A proposed repeal of New Hampshire’s interest and dividends tax, which advanced in February in the state Senate, stalled this week when it returned for second consideration.
The existence of the interest and dividends tax prevents New Hampshire from being listed among the U.S. states that completely lack an income tax. Alaska, Florida, Nevada, South Dakota, Texas, Washington and Wyoming tax no income at all, while New Hampshire and Tennessee maintain a tax on money earned from interest and dividends.
During floor debate in February and again March 15, the true impact to the state’s coffers of repealing the tax was a matter of contention. Opponents of the repeal say it would cost New Hampshire $100 million annually after it’s fully implemented in 2025, but Sen. Gary Daniels, R-Milford, disputed that number.
“The fiscal [analysis] on this bill was incorrect in that it showed an aggregate of the amount of revenue that would be lost,” said Daniels, the Senate Finance Committee chairman. “It’s not $100 million, but actually only comes out to about $13 million per year.”
The bill would reduce the current 5 percent tax rate by a percentage point each year until it was repealed entirely after the 2024 fiscal year. The state’s Department of Revenue Administration provided the analysis, noting a potential $100 million loss based on the fact that it collected about $85 million in 2015, including $16 million in overpayments.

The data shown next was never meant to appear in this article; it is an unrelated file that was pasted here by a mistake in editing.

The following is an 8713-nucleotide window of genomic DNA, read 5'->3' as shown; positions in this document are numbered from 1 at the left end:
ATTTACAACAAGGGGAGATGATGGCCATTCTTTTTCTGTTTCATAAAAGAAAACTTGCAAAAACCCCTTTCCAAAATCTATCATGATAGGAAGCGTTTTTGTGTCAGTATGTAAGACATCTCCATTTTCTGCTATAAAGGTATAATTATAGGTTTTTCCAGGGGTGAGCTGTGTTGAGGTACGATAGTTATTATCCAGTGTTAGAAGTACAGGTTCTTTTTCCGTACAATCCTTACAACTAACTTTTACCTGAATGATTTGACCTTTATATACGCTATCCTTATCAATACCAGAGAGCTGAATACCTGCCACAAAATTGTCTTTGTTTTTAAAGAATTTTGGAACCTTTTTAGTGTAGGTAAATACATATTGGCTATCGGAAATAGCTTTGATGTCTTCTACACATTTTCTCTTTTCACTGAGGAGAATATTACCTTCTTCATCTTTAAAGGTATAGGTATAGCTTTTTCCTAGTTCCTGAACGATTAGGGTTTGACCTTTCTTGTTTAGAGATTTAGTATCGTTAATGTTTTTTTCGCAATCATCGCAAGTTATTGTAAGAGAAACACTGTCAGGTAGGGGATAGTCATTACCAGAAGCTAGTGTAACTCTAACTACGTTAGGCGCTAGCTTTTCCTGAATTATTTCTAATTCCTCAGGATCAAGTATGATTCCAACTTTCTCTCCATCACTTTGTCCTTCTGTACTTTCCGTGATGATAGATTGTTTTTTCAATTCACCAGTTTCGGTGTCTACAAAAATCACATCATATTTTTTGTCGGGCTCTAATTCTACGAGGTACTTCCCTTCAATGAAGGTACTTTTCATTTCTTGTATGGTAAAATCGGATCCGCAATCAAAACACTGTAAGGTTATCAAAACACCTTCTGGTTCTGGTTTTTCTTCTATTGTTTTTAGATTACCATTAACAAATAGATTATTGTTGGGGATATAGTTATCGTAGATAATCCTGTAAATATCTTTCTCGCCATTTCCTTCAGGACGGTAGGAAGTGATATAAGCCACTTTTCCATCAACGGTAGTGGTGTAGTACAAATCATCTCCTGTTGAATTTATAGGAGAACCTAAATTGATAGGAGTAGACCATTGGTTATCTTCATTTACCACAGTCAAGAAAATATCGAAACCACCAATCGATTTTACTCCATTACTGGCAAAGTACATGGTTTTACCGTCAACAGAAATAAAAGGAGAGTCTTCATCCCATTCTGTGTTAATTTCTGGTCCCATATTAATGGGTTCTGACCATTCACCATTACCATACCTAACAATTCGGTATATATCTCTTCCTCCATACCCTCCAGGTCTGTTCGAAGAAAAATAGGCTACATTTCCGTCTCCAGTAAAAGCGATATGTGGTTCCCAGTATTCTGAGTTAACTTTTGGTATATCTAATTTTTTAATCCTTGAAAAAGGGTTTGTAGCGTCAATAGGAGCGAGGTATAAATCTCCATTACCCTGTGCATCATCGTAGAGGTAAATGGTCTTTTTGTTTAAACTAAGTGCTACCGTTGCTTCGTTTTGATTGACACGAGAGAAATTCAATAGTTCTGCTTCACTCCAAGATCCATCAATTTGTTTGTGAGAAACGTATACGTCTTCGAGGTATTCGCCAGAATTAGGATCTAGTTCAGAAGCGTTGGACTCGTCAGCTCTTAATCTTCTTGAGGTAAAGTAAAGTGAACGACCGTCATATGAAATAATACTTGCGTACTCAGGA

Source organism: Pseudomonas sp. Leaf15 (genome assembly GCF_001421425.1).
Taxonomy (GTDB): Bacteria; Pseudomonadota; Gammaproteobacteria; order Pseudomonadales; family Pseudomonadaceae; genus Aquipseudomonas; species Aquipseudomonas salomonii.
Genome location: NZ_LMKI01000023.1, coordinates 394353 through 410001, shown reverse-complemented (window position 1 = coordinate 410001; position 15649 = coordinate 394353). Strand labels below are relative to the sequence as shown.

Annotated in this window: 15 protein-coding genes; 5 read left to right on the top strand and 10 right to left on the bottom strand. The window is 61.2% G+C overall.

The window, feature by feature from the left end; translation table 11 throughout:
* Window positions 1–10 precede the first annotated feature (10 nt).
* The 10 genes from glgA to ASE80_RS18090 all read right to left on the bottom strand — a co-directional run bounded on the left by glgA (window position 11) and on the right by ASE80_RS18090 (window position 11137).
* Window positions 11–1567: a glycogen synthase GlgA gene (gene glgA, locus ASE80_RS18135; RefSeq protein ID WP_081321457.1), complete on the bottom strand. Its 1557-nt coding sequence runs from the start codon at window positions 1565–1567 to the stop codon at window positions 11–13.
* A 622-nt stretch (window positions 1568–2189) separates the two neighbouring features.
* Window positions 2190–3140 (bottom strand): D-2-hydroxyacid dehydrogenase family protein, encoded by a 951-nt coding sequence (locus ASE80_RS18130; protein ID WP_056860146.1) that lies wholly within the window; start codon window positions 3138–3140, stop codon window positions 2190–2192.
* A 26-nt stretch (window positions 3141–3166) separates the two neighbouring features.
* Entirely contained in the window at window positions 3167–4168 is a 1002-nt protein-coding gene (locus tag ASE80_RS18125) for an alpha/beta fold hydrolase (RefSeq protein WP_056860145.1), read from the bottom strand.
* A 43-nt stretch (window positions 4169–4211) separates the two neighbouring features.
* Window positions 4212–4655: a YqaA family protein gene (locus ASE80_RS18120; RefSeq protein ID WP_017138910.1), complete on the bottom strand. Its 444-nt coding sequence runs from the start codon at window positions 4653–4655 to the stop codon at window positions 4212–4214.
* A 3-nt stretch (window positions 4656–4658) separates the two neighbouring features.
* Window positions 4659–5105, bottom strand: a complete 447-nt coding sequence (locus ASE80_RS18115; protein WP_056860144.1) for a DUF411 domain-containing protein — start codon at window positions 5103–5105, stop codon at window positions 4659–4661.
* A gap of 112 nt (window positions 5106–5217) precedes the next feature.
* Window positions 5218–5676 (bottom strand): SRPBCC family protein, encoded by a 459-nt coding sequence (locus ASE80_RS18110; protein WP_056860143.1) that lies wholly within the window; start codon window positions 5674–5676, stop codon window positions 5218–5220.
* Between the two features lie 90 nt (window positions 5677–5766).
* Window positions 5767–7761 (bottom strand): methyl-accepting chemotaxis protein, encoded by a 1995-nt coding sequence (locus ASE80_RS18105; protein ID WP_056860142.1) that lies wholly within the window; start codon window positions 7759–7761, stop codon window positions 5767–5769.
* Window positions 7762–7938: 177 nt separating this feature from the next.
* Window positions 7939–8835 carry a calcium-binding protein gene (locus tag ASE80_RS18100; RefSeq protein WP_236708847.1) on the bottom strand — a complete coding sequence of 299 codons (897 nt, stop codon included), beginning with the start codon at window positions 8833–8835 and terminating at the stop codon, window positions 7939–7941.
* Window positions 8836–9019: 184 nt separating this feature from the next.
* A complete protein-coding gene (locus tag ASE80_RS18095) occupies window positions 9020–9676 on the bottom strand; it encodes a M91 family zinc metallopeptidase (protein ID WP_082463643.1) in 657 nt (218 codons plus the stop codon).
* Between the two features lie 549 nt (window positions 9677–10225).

New Hampshire’s current budget authorizes about $5.9 billion in spending, so a loss of $100 million in revenue would represent about 1.7 percent of the current budget. A $13 million loss would equate to about 0.2 percent of the budget.
Daniels pointed out that the bill was structured so that because the repeal doesn’t begin to take effect until 2020, followed by a five-year rollout, the Legislature would have ample time to make adjustments if needed.
“This is looking forward,” he said. “We’ve laid it out in a five-year plan so that we could look at the revenue as it comes in. But we're not dealing with it in this biennium.”
Sen. Dan Feltes, D-Concord, assailed the bill as financially irresponsible and targeted to help the wealthy.
“The adoption of [Senate Bill 404] would lead to a revenue hit of approximately $100 million in the next budget,” he said. “And 80 percent of the benefits of that revenue hit would go to the top 10 percent of income earners in the state.”
A motion that would’ve killed the bill entirely failed, 11-12, but a subsequent motion to table consideration was approved, 12-11, with Sen. John Reagan, R-Deerfield, the only member to vote with the majority in both instances. Sen. Jeb Bradley, R-Wolfeboro, did not vote citing a conflict of interest.
For debate to resume, a senator would have to make a new motion that would then be voted on, otherwise the bill will automatically be killed at the conclusion of this year’s session.